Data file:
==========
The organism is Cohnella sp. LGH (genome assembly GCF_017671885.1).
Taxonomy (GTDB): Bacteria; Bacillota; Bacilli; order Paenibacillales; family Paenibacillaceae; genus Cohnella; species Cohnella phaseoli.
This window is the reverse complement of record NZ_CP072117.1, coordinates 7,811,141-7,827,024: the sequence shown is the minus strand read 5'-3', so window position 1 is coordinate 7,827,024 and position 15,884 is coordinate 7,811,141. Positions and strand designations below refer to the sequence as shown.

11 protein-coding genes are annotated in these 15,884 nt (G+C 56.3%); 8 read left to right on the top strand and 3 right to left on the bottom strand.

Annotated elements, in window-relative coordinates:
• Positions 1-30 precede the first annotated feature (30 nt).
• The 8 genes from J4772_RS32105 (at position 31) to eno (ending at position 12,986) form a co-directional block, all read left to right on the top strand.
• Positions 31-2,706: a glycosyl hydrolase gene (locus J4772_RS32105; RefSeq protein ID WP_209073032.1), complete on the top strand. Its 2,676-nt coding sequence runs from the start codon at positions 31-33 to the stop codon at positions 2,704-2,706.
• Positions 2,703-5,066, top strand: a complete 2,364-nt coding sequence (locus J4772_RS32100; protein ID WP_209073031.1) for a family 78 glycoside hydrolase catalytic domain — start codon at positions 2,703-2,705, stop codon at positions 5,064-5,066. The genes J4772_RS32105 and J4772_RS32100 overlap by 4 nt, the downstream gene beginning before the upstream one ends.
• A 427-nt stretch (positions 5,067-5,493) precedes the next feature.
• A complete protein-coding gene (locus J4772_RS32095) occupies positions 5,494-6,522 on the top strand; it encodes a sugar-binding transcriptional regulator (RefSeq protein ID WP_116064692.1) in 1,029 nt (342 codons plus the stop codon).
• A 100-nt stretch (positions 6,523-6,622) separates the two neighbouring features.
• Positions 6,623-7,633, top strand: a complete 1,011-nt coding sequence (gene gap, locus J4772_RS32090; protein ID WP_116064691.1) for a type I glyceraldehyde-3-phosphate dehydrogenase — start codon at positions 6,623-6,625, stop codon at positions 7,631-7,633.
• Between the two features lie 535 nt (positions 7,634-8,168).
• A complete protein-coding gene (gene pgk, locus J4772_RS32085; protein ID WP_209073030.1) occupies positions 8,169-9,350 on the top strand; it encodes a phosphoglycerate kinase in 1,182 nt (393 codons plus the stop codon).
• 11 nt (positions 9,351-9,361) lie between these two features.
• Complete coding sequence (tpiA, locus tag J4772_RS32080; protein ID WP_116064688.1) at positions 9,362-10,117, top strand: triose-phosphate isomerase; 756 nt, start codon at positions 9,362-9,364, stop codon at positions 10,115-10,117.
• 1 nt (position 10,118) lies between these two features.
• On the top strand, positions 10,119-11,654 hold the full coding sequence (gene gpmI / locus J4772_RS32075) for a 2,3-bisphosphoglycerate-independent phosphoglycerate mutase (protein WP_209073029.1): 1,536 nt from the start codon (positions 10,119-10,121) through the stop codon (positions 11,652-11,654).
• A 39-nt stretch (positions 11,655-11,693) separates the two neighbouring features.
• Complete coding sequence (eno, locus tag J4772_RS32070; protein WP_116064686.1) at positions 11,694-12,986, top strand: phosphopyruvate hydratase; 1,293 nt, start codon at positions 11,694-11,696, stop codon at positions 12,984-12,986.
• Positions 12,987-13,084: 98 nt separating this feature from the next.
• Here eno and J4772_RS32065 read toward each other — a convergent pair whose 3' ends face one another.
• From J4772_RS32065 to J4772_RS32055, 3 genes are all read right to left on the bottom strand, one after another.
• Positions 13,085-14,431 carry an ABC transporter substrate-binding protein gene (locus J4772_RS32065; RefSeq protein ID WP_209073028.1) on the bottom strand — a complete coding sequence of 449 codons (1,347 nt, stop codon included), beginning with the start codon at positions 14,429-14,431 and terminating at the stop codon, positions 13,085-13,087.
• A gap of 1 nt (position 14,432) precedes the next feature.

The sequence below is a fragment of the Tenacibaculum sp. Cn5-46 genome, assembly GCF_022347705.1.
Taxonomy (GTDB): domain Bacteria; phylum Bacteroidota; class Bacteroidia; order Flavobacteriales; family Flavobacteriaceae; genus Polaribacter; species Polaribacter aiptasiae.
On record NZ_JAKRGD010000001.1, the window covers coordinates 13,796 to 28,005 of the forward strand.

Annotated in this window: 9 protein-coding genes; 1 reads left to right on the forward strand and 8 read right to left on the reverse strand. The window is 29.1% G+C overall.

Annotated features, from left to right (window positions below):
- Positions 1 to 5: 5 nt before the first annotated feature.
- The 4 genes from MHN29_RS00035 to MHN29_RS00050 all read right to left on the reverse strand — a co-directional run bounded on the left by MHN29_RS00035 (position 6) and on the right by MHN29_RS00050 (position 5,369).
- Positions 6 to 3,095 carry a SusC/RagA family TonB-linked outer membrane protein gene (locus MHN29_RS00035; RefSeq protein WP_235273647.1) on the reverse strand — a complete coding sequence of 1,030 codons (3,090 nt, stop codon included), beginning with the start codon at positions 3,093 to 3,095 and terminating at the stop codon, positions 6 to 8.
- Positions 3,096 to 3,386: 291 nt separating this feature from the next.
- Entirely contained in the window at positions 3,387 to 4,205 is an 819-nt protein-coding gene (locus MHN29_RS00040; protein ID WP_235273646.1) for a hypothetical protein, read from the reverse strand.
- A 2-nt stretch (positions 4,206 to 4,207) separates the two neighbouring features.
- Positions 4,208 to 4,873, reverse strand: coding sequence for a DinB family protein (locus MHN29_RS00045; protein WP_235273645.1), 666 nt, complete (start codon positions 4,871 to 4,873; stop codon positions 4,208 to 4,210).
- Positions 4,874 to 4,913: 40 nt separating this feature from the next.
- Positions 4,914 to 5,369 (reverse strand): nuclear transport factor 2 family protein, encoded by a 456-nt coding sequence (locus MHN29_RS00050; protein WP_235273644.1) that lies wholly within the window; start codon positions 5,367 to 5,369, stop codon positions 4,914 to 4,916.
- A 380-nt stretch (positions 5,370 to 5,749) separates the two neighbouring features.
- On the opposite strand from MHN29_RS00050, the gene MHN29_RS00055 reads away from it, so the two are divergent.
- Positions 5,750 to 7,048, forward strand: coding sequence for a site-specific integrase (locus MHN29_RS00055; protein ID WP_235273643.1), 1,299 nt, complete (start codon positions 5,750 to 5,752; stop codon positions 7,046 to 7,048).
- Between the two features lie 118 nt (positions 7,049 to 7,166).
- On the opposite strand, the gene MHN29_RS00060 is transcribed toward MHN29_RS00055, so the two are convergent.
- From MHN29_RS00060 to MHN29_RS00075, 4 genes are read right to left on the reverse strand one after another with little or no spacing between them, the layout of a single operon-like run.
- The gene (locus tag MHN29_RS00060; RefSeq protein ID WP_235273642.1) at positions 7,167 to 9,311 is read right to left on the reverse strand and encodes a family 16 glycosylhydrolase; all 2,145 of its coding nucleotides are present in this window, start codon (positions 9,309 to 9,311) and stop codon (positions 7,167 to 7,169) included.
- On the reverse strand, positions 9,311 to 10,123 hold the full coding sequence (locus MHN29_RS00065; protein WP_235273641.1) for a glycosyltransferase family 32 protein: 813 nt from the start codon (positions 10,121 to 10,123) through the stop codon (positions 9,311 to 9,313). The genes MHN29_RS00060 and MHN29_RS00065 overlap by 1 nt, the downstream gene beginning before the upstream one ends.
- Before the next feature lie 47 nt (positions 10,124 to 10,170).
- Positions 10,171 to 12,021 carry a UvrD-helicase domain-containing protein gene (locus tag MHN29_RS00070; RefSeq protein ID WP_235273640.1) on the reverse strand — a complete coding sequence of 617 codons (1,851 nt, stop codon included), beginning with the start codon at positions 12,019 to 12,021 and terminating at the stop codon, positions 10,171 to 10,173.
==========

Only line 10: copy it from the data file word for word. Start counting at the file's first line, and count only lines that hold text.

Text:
• A 427-nt stretch (positions 5,067-5,493) precedes the next feature.